John Newton's Letters
The inefficacy of mere knowledge
To be enabled to form a clear, consistent, and comprehensive judgment of the truths revealed in the Scripture, is a great privilege; but those who possess it are exposed to the temptation of thinking too highly of themselves, and too lowly of others, especially of those who not only refuse to adopt their sentiments, but venture to oppose them. We see few controversial writings, however excellent in other respects, but are tinctured with this spirit of self-superiority. And if they are attentive to what passes in their hearts, may feel it working within them, upon a thousand occasions; though, so far as it prevails, it brings forcibly home to ourselves the charge of ignorance and inconsistence, which we are so ready to fix upon our opponents.
I know nothing, as a means, more likely to correct this evil, than a serious consideration of the amazing difference between our acquired judgment, and our actual experience; or, in other words, how little influence our knowledge and judgment have upon our own conduct. This may confirm to us the truth and propriety of the Apostle's observation, "If any man thinks that he knows anything, he knows nothing yet as he ought to know." Not that we are bound to be insensible that the Lord has taught us what we were once ignorant of; nor is it possible that we should be so; but because, if we estimate our knowledge by its effects, and value it no farther than it is experimental and operative (which is the proper standard whereby to try it), we shall find it so faint and feeble as hardly to deserve the name.
How firmly, for instance, are we persuaded, in our judgments, that God is omnipresent! Great as the difficulties may be which attend our conceptions of this point, the truth itself is controverted by few. It is generally acknowledged by unawakened people; and, I may add, too frequently known even by believers—as if they knew it not! If the eyes of the Lord are in every place, how strong a guard should this thought be upon the conduct of those who profess to fear him! We know how we are often affected when in the presence of a fellow-worm: if he is one on whom we depend, or who is considerably our superior in life—how careful are we to compose our behavior, and to avoid whatever might be deemed improper or offensive!
Is it not strange, that those who have taken their ideas of the Divine majesty, holiness, and purity, from the Scriptures, and are not wholly insensible of their inexpressible obligations to regulate all they say or do by his precepts—should upon many occasions be betrayed into improprieties of behavior—from which the presence of a nobleman, or prince, would have effectually restrained them, yes, sometimes perhaps even the presence of a child?
Even in the exercise of prayer, by which we profess to draw near the Lord, the consideration that his eye is upon us, has little power to engage our attention, or prevent our thoughts from wandering, like the fool's eyes, to the ends of the earth. What would we think of a person, who, being admitted into the king's presence, upon business of the greatest importance, should break off in the midst of his address, to pursue a butterfly? Could such an instance of weakness be met with, it would be but a faint emblem of the inconsistencies which those who are acquainted with their own hearts can often charge themselves with in prayer. They are not wholly ignorant in what a frame of spirit it becomes a needy dependent sinner to approach that God, before whom the angels are represented as veiling their faces; yet, in defiance of their better judgment, their attention is diverted from him with whom they have to do, to the merest trifles; they are not able to realize that presence with which they believe themselves to be surrounded, but speak as if they were speaking into the air!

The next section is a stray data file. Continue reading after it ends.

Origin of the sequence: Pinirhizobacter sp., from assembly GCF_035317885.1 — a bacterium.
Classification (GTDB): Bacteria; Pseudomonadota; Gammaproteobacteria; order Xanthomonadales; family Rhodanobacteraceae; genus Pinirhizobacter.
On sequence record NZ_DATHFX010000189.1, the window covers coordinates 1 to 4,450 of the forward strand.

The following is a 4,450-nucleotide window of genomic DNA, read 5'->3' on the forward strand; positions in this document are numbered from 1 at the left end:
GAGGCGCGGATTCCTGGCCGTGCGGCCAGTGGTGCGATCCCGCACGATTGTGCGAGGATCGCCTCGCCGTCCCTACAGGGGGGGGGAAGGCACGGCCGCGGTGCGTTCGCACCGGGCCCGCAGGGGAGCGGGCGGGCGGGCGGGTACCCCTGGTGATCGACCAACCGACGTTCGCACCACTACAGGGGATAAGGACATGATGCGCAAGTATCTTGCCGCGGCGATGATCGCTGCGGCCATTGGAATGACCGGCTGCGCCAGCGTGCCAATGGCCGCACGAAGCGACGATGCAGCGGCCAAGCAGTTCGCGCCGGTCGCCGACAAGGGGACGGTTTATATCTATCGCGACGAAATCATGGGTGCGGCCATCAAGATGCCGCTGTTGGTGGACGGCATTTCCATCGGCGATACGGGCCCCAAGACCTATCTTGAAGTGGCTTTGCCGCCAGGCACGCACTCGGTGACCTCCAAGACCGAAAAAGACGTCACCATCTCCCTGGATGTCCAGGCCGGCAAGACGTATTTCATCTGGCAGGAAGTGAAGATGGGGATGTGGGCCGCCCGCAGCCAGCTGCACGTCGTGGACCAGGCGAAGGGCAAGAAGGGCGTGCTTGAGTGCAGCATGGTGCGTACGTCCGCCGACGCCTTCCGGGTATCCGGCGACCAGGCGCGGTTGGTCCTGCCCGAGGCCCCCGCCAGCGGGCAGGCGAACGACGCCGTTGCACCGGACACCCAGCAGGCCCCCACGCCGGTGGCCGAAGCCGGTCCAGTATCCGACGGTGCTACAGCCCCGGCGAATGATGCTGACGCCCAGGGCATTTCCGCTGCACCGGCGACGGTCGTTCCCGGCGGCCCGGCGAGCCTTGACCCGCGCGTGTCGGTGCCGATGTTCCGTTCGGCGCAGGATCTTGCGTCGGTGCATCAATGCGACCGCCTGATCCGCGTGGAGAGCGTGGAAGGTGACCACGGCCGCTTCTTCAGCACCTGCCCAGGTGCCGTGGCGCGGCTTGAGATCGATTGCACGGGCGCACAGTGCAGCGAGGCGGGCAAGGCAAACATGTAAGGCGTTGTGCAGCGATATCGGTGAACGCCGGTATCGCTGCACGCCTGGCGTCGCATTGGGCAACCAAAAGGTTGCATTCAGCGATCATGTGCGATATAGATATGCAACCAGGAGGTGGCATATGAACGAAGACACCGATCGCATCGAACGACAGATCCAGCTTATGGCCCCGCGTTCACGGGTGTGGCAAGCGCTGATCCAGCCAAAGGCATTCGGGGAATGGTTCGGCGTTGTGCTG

Farther, if our sense that God is always present, was in any good measure answerable to the conviction of our judgment, would it not be an effectual preservative from the many importunate though groundless fears with which we are harassed? God says, "Fear not, I am with you;" he promises to be a shield and a guard to those who put their trust in him; yet, though we profess to believe his word, and to hope that he is our protector, we seldom think ourselves safe, even in the path of duty, a moment longer than danger is kept out of our view. Little reason have we to value ourselves upon our knowledge of this indisputable truth, when it has no more effective and habitual influence upon our conduct!
The doctrine of God's sovereignty likewise, though not so generally owned as the former, is no less fully assented to by those who are called Calvinists. We zealously contend for this point, in our debates with the Arminians; and are ready to wonder that any should be hardy enough to dispute the Creator's right to do what he will with his own. While we are only engaged in defense of the election of grace, and have a comfortable hope that we are ourselves of that number, we seem so convinced, by the arguments the Scripture affords us in support of this truth, that we can hardly forbear charging our adversaries with perverse obstinacy and pride, for opposing it.
Undoubtedly the ground of this opposition lies in the pride of the human heart: but this evil principle is not confined to any party; and occasions frequently arise, when those who contend for the Divine sovereignty are little more practically influenced by it than their opponents! This humiliating doctrine concludes as strongly for submission to the will of God, under every circumstance of life, as it does for our acquiescing in his purpose to have saving mercy on whom he will have mercy. But, alas! how often do we find ourselves utterly unable to apply it, so as to reconcile our spirits to those afflictions which he is pleased to allot us!
So far as we are enabled to say, when we are exercised with poverty, or heavy losses or crosses, "I was silent and opened not my mouth, because You are the one who has done this!" so far, and no farther, are we truly convinced that God has a sovereign right to dispose of us, and all our concerns—as he pleases. How often, and how justly, at such seasons, might the argument we offer to others, as sufficient to silence all their objections, be retorted upon ourselves, "Nay, but who are you, O man, who replies against God? Shall the thing formed say unto him that formed it, Why have you made me thus?" —a plain proof that our knowledge is more notional than experimental. What an inconsistence, that, while we think God is just and righteous in withholding from others the things which pertain to their everlasting peace, we should find it so hard to submit to his dispensations to ourselves in matters of unspeakably less importance!